Lawyers acting on behalf of an elderly Jamaican woman who was racially abused on a Ryanair flight are now demanding compensation and an apology from the airline.
They have described Ryanair's response as inadequate.
The lawyers said at no time did the airline check on the well-being of 77 year-old Delsie Gayle and that Ryanair's first contact was on November 2, fourteen days after the incident, when a letter dated October 21 arrived from Ireland.
David Mesher, the passenger seated alongside Mrs. Gayle on the flight from Barcelona, was filmed subjecting her to racist abuse.
Crew members made Mrs. Gayle, who suffers from arthritis and has a replacement knee, twice move seat, rather than remove Mr. Mesher from the flight.
Mrs. Gayle was on holiday with her daughter, a year after the death of her husband, when the incident occurred before take-off in Barcelona.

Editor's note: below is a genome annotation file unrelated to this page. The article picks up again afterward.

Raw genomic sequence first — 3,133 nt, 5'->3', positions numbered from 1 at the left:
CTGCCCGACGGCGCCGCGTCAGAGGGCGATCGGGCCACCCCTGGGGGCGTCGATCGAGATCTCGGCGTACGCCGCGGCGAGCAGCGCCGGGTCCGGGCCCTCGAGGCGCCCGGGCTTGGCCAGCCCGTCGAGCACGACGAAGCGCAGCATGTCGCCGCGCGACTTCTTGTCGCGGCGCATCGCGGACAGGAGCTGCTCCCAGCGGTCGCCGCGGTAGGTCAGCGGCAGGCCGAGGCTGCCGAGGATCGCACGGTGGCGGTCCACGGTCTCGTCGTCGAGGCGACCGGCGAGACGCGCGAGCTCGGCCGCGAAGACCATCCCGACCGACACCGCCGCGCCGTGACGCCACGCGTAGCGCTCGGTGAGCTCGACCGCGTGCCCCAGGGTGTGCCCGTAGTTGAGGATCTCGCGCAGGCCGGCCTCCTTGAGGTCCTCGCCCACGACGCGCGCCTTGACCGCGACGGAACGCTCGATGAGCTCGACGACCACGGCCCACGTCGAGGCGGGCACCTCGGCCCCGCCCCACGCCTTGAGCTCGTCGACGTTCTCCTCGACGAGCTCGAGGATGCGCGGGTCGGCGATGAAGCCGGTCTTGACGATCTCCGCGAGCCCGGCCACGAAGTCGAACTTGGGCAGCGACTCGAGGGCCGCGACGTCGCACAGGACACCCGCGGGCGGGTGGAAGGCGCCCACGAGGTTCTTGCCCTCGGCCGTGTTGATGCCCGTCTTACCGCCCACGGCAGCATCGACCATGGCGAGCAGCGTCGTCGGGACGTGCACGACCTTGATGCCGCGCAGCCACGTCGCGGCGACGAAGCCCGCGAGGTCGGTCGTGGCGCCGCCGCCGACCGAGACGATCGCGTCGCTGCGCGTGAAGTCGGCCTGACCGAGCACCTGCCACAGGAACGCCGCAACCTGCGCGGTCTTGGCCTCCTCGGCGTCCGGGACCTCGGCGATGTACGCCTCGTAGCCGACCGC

In a letter to Ryanair, law firm Leigh Day said at no point did any member of the cabin crew check the Jamaican's woman's well-being, and met her eventual complaints with disinterest and obstructiveness.
They also say that members of the media were shown the confidential letter from Ryanair to Mrs Gayle long before she received it.
As well as calling for an apology and compensation, the lawyers demand to know what steps Ryanair is taking, including crew training, to minimise the risk of similar future incidents.